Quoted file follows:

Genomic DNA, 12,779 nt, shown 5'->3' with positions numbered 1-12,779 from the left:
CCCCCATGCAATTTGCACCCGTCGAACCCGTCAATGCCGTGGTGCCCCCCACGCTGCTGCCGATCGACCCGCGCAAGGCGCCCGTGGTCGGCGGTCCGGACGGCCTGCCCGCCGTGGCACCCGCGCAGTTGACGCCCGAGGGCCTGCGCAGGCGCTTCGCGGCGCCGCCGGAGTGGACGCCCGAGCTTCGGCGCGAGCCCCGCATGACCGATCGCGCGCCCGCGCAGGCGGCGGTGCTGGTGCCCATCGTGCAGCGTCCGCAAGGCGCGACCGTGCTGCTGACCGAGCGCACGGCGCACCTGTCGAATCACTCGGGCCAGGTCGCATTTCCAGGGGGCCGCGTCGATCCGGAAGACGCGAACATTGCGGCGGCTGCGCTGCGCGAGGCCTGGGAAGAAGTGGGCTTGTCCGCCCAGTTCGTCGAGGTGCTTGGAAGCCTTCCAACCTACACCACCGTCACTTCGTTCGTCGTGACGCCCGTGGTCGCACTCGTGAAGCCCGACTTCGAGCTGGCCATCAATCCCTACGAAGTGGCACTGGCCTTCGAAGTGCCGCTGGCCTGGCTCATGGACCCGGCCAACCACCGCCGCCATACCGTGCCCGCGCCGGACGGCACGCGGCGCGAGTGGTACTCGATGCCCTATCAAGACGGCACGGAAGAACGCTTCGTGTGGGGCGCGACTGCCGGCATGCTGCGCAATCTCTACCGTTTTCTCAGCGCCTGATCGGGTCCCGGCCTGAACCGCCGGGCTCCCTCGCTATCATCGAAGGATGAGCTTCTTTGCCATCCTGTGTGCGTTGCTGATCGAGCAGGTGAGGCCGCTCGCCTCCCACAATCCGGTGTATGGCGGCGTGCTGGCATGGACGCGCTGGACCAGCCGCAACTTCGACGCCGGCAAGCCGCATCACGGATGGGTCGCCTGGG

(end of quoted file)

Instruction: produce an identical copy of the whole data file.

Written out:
Genomic DNA, 12,779 nt, shown 5'->3' with positions numbered 1-12,779 from the left:
CCCCCATGCAATTTGCACCCGTCGAACCCGTCAATGCCGTGGTGCCCCCCACGCTGCTGCCGATCGACCCGCGCAAGGCGCCCGTGGTCGGCGGTCCGGACGGCCTGCCCGCCGTGGCACCCGCGCAGTTGACGCCCGAGGGCCTGCGCAGGCGCTTCGCGGCGCCGCCGGAGTGGACGCCCGAGCTTCGGCGCGAGCCCCGCATGACCGATCGCGCGCCCGCGCAGGCGGCGGTGCTGGTGCCCATCGTGCAGCGTCCGCAAGGCGCGACCGTGCTGCTGACCGAGCGCACGGCGCACCTGTCGAATCACTCGGGCCAGGTCGCATTTCCAGGGGGCCGCGTCGATCCGGAAGACGCGAACATTGCGGCGGCTGCGCTGCGCGAGGCCTGGGAAGAAGTGGGCTTGTCCGCCCAGTTCGTCGAGGTGCTTGGAAGCCTTCCAACCTACACCACCGTCACTTCGTTCGTCGTGACGCCCGTGGTCGCACTCGTGAAGCCCGACTTCGAGCTGGCCATCAATCCCTACGAAGTGGCACTGGCCTTCGAAGTGCCGCTGGCCTGGCTCATGGACCCGGCCAACCACCGCCGCCATACCGTGCCCGCGCCGGACGGCACGCGGCGCGAGTGGTACTCGATGCCCTATCAAGACGGCACGGAAGAACGCTTCGTGTGGGGCGCGACTGCCGGCATGCTGCGCAATCTCTACCGTTTTCTCAGCGCCTGATCGGGTCCCGGCCTGAACCGCCGGGCTCCCTCGCTATCATCGAAGGATGAGCTTCTTTGCCATCCTGTGTGCGTTGCTGATCGAGCAGGTGAGGCCGCTCGCCTCCCACAATCCGGTGTATGGCGGCGTGCTGGCATGGACGCGCTGGACCAGCCGCAACTTCGACGCCGGCAAGCCGCATCACGGATGGGTCGCCTGGG